Capturing interactions between nitrogen and hydrological cycles under historical climate and land use: Susquehanna watershed analysis with the GFDL land model LM3-TAN
- 1Department of Civil and Environmental Engineering, Princeton University, Princeton, NJ, USA
- 2NOAA/Geophysical Fluid Dynamics Laboratory – Princeton University Cooperative Institute for Climate Science, Princeton, NJ, USA
- 3US Geological Survey and NOAA/Geophysical Fluid Dynamics Laboratory, Princeton, NJ, USA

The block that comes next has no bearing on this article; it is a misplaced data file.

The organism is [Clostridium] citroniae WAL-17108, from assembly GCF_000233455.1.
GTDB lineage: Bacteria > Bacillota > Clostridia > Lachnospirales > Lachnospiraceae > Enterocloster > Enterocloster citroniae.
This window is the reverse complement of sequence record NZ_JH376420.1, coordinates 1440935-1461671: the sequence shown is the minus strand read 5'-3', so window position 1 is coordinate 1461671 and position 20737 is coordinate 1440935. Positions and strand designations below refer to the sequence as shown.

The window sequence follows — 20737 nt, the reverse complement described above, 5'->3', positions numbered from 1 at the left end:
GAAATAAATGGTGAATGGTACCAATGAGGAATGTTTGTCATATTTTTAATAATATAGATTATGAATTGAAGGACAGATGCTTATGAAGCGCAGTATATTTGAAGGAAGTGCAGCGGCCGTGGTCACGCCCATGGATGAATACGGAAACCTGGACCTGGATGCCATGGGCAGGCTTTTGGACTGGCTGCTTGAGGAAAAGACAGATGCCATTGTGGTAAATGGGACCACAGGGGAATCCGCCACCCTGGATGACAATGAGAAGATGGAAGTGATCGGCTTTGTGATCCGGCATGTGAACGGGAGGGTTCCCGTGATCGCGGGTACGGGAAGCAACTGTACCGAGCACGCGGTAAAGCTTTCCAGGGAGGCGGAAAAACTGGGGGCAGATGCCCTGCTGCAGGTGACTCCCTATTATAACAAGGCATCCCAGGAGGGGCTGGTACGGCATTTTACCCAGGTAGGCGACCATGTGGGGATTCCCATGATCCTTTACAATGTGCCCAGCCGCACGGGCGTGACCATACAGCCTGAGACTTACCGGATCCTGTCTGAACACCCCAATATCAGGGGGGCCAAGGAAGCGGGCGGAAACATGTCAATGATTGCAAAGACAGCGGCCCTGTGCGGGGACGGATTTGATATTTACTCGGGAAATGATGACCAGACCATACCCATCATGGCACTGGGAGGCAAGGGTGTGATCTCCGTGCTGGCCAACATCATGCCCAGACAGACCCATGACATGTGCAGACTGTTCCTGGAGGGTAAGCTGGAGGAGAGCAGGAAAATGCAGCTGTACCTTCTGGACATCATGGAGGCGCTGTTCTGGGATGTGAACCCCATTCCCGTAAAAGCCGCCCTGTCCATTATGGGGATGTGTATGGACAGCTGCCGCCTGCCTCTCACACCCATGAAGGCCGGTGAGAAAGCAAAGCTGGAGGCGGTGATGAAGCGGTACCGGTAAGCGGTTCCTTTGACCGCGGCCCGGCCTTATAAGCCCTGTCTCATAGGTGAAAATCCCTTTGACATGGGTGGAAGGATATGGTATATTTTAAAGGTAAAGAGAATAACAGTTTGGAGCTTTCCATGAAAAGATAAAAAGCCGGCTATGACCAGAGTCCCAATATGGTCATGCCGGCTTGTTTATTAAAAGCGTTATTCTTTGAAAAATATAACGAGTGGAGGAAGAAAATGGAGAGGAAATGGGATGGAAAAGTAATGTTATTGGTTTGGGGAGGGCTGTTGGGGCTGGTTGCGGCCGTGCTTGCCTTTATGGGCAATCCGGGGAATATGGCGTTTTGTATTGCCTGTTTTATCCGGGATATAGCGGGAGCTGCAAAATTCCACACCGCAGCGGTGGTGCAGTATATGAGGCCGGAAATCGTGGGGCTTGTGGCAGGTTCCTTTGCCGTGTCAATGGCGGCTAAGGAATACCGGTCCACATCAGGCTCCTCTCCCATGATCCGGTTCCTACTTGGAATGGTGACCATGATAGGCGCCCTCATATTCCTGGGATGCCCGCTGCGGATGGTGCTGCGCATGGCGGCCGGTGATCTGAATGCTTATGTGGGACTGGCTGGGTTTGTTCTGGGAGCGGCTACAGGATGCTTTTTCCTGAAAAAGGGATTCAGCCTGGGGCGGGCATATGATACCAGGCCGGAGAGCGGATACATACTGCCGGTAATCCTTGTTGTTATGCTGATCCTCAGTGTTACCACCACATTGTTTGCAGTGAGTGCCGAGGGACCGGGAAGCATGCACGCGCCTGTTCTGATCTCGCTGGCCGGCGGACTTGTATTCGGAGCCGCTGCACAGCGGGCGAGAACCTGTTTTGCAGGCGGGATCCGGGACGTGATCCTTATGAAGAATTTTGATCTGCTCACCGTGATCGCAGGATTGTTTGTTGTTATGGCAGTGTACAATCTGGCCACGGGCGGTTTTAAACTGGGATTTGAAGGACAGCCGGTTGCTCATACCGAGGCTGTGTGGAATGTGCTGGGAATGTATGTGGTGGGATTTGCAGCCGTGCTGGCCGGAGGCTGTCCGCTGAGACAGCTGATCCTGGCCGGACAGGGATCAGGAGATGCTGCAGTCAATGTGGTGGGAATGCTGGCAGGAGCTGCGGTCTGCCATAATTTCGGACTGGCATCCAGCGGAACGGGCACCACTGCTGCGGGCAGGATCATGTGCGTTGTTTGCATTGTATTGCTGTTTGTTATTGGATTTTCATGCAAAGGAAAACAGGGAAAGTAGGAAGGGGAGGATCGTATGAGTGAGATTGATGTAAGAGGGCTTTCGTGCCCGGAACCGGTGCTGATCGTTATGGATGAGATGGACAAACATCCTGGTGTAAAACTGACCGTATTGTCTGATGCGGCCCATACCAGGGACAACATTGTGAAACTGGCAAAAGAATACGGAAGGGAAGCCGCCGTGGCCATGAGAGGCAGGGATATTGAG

Abstract. We developed a process model LM3-TAN to assess the combined effects of direct human influences and climate change on terrestrial and aquatic nitrogen (TAN) cycling. The model was developed by expanding NOAA's Geophysical Fluid Dynamics Laboratory land model LM3V-N of coupled terrestrial carbon and nitrogen (C-N) cycling and including new N cycling processes and inputs such as a soil denitrification, point N sources to streams (i.e., sewage), and stream transport and microbial processes. Because the model integrates ecological, hydrological, and biogeochemical processes, it captures key controls of the transport and fate of N in the vegetation–soil–river system in a comprehensive and consistent framework which is responsive to climatic variations and land-use changes. We applied the model at 1/8° resolution for a study of the Susquehanna River Basin. We simulated with LM3-TAN stream dissolved organic-N, ammonium-N, and nitrate-N loads throughout the river network, and we evaluated the modeled loads for 1986–2005 using data from 16 monitoring stations as well as a reported budget for the entire basin. By accounting for interannual hydrologic variability, the model was able to capture interannual variations of stream N loadings. While the model was calibrated with the stream N loads only at the last downstream Susquehanna River Basin Commission station Marietta (40°02' N, 76°32' W), it captured the N loads well at multiple locations within the basin with different climate regimes, land-use types, and associated N sources and transformations in the sub-basins. Furthermore, the calculated and previously reported N budgets agreed well at the level of the whole Susquehanna watershed. Here we illustrate how point and non-point N sources contributing to the various ecosystems are stored, lost, and exported via the river. Local analysis of six sub-basins showed combined effects of land use and climate on soil denitrification rates, with the highest rates in the Lower Susquehanna Sub-Basin (extensive agriculture; Atlantic coastal climate) and the lowest rates in the West Branch Susquehanna Sub-Basin (mostly forest; Great Lakes and Midwest climate). In the re-growing secondary forests, most of the N from non-point sources was stored in the vegetation and soil, but in the agricultural lands most N inputs were removed by soil denitrification, indicating that anthropogenic N applications could drive substantial increase of N2O emission, an intermediate of the denitrification process.